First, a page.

If I consider questions such as these before a project begins and as it unfolds, then I’m far less likely to juggle too much, tacitly endorse overwork, and eventually disappoint myself and others. I also become better aware of when my various projects might overlap too significantly, result in scheduling difficulties, generate conflicts of interest, and overwhelm me. After all, large, open access projects are tough to plan and maintain, and they demand a lot from us. Just because it’s online doesn’t mean it was fast or easy.

Below are links to multiple versions, including the final version, of Digital Pedagogy in the Humanities, together with an official description of the collection, its table of contents, author names, and links to all 59 chapters and the introduction. I also point to Nicky Agate’s April 2015 interview with the editorial team, the Markdown template we initially used for book chapters, and a digital pedagogy course I taught with Diane Jakacki and Kathy Harris at UVic in June 2012.

Thanks to my coeditors, Rebecca, Kathy, and Matt; to all our amazing authors (listed below); to Diane for teaching “Digital Pedagogy” with Kathy and me; to everyone at the MLA (past and present), including Nicky Agate, Anne Donlon, Kathleen Fitzpatrick, Angela Gibson, Laura Kiernan, Katherine Kim, Eric Knappe, Tom Lewek, Margit Longbrake, Sara Pastel, Jonathan Reeve, and Chris Zarate; and to the members of our project’s advisory board: Cheryl Ball, Bryan Carter, Tanya Clement, Brian Croxall, Douglas Eyman, Paul Fyfe, Gail Hawisher, Jason B. Jones, Virginia Kuhn, Cynthia Selfe, and Lisa Spiro.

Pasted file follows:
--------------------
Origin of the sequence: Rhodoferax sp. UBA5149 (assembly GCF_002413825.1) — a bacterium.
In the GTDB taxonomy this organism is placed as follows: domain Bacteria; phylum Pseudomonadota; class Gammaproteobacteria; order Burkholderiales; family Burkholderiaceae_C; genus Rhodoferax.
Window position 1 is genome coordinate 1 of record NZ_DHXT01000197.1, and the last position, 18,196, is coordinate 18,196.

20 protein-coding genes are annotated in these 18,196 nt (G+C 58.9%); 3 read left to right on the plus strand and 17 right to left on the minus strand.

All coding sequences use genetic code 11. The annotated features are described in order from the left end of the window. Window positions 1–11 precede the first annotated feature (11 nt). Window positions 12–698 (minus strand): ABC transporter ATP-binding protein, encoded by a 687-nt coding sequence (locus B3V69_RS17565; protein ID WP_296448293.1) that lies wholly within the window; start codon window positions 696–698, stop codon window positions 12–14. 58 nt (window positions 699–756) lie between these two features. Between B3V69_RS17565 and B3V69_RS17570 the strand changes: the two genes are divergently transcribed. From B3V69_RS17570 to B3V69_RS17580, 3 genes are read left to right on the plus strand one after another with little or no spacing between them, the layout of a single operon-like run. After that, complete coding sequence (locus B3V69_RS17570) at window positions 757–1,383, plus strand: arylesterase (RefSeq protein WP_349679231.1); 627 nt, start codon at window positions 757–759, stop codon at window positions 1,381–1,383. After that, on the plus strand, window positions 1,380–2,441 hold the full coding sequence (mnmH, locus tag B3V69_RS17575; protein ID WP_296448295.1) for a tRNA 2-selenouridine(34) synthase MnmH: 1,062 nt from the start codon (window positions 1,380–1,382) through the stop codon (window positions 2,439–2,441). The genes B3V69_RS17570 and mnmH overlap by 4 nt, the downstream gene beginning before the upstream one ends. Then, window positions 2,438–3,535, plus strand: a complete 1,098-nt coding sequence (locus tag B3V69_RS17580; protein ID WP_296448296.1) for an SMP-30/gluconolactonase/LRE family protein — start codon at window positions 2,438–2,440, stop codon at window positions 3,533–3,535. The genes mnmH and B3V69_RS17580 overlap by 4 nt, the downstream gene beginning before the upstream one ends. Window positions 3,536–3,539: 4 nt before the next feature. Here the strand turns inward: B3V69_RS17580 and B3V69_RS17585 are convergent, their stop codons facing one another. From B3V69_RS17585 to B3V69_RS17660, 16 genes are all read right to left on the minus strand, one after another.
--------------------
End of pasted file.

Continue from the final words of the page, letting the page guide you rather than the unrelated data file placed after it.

Digital Pedagogy in the Humanities

Digital Pedagogy in the Humanities: Concepts, Models, and Experiments
Published with the Modern Language Association in 2020 using Humanities Commons | edited with Rebecca Frost Davis, Matthew K. Gold, and Katherine D. Harris | 59 chapters | open access

Links: the book (HTML); browse by keywords (HTML); browse by contributor (HTML); draft in CommentPress (HTML); repository (GitHub); initial template for the chapters (Markdown); editor interview with MLA’s Nicky Agate (YouTube); digital pedagogy course with Diane Jakacki and Kathy Harris (Wayback Machine)

Digital Pedagogy in the Humanities is a peer-reviewed, curated collection of reusable and remixable resources for teaching and research. Organized by keyword, the annotated artifacts can be saved in collections for future reference or sharing. Each keyword includes a curatorial statement and artifacts that exemplify that keyword. You can read the keywords comprehensively, as you would a printed collection, and browse artifacts, exploring certain types or subject matter.

Chapters and Contributors

Read the entire book online.

Featured image and main image of the book care of the Modern Language Association. I created this page on 25 January 2022 and last updated it on 30 January 2022.